As new fashion trends emerge, counter-trends will follow in their wake. Tom’s snarky comments about Bridget Randomfuck’s Burberry Tote led to a 310% increase in searches for checked Burberry handbags. There you have it.

Entering the countertrend, ‘poor-core’ that has appeared under various guises, including ‘homeless chic’ and ‘gutter punk,’ with its origins dating back to the early 1980s. These manifestations have elicited a mix of responses, often stoking the embers of controversy. Critics argue that these fashion trends can sometimes smack of arrogance, seemingly trying to hide one’s privileges and adopt an identity far removed from one’s reality. Conversely, the trend has also been praised for blurring economic and cultural class lines, sometimes carrying a deeper, more profound message through its subtle defiance. Similarly, ‘Homeless Chic’ leveraged the appeal of the working-class aesthetic, epitomised by figures like James Dean. The trend favored items that originated from practical uses, like T-shirts from the American Marines. ‘Poor core,’ while complex and multifaceted, encompasses these diverse elements offers a broad spectrum of stylistic signals, challenging traditional fashion norms by mashing- and or clashing them up in countless unique ways. Picture this: mass-produced tacky Paris Hilton aesthetics, a treasure trove of souvenir caps, and anything Gucci GG logo plaque, that you subtly encourage your social circle to think is ‘just a knock-off.’ Quoting King Princess: “You’re so rich, bet you bought yourself a diamond chain. To look real cool while you’re telling all your friends it’s fake. But you know it’s lies. Another bitch from the Upper West Side.”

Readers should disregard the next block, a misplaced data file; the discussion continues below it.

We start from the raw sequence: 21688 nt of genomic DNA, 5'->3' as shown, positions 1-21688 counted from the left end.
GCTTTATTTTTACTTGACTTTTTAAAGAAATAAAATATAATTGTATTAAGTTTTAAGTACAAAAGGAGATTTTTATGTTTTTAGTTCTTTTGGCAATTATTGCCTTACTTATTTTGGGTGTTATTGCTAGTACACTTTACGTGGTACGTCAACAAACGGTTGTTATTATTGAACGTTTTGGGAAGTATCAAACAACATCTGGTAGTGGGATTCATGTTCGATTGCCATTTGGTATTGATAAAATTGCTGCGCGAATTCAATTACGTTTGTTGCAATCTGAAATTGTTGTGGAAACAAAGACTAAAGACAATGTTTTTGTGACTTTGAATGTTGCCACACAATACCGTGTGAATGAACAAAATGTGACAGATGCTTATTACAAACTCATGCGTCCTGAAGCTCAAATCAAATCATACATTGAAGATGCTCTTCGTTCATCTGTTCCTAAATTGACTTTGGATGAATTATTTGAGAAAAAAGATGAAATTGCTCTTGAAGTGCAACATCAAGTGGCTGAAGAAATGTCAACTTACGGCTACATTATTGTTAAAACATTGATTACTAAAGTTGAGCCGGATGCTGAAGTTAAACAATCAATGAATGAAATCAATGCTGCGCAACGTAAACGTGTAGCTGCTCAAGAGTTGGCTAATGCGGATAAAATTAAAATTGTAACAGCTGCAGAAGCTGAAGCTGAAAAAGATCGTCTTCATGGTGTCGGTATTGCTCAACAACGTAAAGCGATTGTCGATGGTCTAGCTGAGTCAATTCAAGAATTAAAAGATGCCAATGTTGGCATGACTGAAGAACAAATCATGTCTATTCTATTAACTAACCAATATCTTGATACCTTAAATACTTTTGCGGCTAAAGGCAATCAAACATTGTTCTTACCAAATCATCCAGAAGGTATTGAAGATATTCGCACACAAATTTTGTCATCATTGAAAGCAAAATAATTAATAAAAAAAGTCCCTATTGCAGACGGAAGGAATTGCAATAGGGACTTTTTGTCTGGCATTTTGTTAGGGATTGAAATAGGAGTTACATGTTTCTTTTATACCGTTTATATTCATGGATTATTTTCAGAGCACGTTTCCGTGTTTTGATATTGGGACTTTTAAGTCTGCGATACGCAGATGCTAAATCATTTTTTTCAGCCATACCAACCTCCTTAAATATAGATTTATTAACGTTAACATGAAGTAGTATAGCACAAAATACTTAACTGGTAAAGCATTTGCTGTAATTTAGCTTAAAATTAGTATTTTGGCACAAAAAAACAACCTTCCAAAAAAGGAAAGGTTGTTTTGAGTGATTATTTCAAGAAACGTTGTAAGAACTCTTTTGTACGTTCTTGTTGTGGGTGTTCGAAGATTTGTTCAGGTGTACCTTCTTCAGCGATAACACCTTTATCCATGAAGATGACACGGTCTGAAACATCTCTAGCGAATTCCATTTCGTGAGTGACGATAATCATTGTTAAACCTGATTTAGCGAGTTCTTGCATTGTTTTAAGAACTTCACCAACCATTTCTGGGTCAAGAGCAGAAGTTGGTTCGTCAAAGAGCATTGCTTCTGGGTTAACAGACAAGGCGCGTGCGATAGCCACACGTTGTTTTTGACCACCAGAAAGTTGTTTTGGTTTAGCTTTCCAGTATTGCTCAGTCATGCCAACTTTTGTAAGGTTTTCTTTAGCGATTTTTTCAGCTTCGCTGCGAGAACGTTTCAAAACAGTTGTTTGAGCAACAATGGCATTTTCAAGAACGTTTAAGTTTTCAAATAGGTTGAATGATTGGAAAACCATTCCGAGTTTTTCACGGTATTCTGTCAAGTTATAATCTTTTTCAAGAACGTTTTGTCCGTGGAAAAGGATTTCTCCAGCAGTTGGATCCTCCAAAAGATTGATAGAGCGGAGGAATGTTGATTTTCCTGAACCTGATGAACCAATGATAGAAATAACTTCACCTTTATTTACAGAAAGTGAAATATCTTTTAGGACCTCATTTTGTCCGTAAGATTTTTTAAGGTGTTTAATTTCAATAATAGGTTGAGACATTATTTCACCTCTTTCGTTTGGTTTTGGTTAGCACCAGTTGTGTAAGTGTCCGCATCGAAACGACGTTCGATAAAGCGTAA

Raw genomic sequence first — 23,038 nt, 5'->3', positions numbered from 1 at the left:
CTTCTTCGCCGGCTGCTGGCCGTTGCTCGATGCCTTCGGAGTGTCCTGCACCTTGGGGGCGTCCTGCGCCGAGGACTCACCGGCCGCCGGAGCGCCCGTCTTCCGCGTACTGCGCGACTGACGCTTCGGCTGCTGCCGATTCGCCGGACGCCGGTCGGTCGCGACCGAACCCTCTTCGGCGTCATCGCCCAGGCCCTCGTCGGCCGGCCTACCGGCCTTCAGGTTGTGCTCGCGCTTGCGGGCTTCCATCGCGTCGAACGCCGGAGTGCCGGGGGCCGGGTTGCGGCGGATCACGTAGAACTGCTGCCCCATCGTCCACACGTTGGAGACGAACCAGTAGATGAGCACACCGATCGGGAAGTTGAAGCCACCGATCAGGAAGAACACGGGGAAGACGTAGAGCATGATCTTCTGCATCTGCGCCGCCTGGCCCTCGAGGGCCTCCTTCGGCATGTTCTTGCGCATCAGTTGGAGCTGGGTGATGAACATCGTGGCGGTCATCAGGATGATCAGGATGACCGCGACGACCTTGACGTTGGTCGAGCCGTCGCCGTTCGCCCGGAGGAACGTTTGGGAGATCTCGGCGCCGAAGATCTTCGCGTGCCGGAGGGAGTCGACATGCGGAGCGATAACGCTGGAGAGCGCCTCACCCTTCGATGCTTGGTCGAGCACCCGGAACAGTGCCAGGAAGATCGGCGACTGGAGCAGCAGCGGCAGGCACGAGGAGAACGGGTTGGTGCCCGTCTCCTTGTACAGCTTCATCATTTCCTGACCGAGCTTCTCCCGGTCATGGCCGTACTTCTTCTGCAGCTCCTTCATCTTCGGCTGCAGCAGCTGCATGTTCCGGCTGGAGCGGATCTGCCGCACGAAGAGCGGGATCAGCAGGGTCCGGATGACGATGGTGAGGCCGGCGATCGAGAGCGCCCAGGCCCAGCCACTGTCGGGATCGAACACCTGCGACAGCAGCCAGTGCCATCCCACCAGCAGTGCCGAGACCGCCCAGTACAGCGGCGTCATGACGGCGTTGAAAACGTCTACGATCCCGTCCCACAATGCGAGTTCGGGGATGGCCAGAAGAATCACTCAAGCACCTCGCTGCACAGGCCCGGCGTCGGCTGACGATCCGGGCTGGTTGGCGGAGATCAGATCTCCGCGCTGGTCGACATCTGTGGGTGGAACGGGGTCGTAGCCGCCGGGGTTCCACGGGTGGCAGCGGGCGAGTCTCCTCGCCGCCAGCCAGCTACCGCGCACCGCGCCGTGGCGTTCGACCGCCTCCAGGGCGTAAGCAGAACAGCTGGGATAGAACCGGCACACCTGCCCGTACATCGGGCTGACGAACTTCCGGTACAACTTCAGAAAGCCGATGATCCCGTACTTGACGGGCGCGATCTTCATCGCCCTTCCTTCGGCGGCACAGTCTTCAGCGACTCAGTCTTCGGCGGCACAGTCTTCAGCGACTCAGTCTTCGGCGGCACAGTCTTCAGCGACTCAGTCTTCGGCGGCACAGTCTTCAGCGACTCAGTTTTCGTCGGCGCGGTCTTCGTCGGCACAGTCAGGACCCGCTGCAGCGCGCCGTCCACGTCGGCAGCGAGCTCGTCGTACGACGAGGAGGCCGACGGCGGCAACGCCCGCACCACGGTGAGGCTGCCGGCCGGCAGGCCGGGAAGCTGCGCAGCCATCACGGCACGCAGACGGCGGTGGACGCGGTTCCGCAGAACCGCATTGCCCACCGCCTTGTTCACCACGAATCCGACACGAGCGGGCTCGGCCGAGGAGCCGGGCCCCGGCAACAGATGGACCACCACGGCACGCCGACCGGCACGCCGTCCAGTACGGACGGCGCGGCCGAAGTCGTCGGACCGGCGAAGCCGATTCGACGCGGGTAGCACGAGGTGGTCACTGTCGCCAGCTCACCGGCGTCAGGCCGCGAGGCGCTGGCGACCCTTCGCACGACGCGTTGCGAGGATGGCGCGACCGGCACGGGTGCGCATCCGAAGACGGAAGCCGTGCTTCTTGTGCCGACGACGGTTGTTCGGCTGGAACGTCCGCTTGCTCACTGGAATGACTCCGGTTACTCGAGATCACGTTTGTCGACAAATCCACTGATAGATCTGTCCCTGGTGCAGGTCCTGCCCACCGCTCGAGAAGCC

This intertwining narrative of fashion trends is ever-present. Back in 2014, we saw the rise of ‘normcore’. A trend that embodied the millennial rejection of individualistic flamboyance in favour of blending in, adopting a style that echoed the everyday, the ‘normal.’ Pioneers of normcore, like Steve Jobs, Mark Zuckerberg and even Princess Diana , showcased how blending in could suggest intellectual depth, a recognition of being part of a collective rather than an outlier. Conversely, in this digital age, we’ve seen millennials and Gen Z harnessing the shock value potential of the internet in their style choices. Balenciaga’s infamous IKEA BAG or Louis Vuitton coffe cup pouchserve as prime examples, where the goal is to generate as much buzz and traction as possible. Both the ‘Quiet Luxury’ and ‘Poor Core’ trends are direct responses to this, as they don’t seek to stand out overtly. Instead, they thrive in the clandestine and subtle socio-economic communication of “if you know, you know.” The focus has shifted to underscore quality, texture, and the art of investing in impactful non-conspicuous items. An antithesis of fast fashion, if you will. Whether it entails hunting for exclusive vintage pieces or investing in enduring quality, fashion continues to evolve into a hugely refined social discipline.